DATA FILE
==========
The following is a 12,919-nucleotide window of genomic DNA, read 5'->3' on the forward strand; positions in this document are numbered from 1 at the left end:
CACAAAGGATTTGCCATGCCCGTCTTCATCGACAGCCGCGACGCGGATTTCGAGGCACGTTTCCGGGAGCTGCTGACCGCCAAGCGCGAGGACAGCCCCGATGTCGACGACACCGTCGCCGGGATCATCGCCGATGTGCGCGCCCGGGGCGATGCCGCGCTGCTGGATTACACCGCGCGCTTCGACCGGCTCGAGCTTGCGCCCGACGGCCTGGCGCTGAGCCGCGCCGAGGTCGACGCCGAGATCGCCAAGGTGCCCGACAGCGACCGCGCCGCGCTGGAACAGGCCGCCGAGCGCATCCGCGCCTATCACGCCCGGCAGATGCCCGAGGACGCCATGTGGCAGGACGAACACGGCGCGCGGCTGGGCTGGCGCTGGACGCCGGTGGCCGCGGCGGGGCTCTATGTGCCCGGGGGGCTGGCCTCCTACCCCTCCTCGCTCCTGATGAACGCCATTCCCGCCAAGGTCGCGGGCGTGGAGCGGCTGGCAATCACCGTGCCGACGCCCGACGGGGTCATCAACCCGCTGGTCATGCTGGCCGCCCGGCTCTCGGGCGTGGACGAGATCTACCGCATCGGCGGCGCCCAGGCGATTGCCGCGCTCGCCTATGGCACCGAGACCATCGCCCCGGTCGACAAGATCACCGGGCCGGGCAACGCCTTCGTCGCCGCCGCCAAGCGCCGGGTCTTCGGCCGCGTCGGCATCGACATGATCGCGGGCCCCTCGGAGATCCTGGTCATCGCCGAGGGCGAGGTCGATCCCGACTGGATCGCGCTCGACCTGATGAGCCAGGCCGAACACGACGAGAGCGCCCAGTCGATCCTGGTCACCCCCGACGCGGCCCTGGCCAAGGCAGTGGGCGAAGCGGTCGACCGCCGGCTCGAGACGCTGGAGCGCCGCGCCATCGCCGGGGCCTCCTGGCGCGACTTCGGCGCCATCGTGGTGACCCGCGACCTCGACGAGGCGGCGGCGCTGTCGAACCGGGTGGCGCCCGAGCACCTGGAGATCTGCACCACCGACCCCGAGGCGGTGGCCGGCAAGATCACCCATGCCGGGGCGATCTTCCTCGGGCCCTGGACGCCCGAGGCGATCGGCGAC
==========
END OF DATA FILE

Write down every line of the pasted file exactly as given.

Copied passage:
The following is a 12,919-nucleotide window of genomic DNA, read 5'->3' on the forward strand; positions in this document are numbered from 1 at the left end:
CACAAAGGATTTGCCATGCCCGTCTTCATCGACAGCCGCGACGCGGATTTCGAGGCACGTTTCCGGGAGCTGCTGACCGCCAAGCGCGAGGACAGCCCCGATGTCGACGACACCGTCGCCGGGATCATCGCCGATGTGCGCGCCCGGGGCGATGCCGCGCTGCTGGATTACACCGCGCGCTTCGACCGGCTCGAGCTTGCGCCCGACGGCCTGGCGCTGAGCCGCGCCGAGGTCGACGCCGAGATCGCCAAGGTGCCCGACAGCGACCGCGCCGCGCTGGAACAGGCCGCCGAGCGCATCCGCGCCTATCACGCCCGGCAGATGCCCGAGGACGCCATGTGGCAGGACGAACACGGCGCGCGGCTGGGCTGGCGCTGGACGCCGGTGGCCGCGGCGGGGCTCTATGTGCCCGGGGGGCTGGCCTCCTACCCCTCCTCGCTCCTGATGAACGCCATTCCCGCCAAGGTCGCGGGCGTGGAGCGGCTGGCAATCACCGTGCCGACGCCCGACGGGGTCATCAACCCGCTGGTCATGCTGGCCGCCCGGCTCTCGGGCGTGGACGAGATCTACCGCATCGGCGGCGCCCAGGCGATTGCCGCGCTCGCCTATGGCACCGAGACCATCGCCCCGGTCGACAAGATCACCGGGCCGGGCAACGCCTTCGTCGCCGCCGCCAAGCGCCGGGTCTTCGGCCGCGTCGGCATCGACATGATCGCGGGCCCCTCGGAGATCCTGGTCATCGCCGAGGGCGAGGTCGATCCCGACTGGATCGCGCTCGACCTGATGAGCCAGGCCGAACACGACGAGAGCGCCCAGTCGATCCTGGTCACCCCCGACGCGGCCCTGGCCAAGGCAGTGGGCGAAGCGGTCGACCGCCGGCTCGAGACGCTGGAGCGCCGCGCCATCGCCGGGGCCTCCTGGCGCGACTTCGGCGCCATCGTGGTGACCCGCGACCTCGACGAGGCGGCGGCGCTGTCGAACCGGGTGGCGCCCGAGCACCTGGAGATCTGCACCACCGACCCCGAGGCGGTGGCCGGCAAGATCACCCATGCCGGGGCGATCTTCCTCGGGCCCTGGACGCCCGAGGCGATCGGCGAC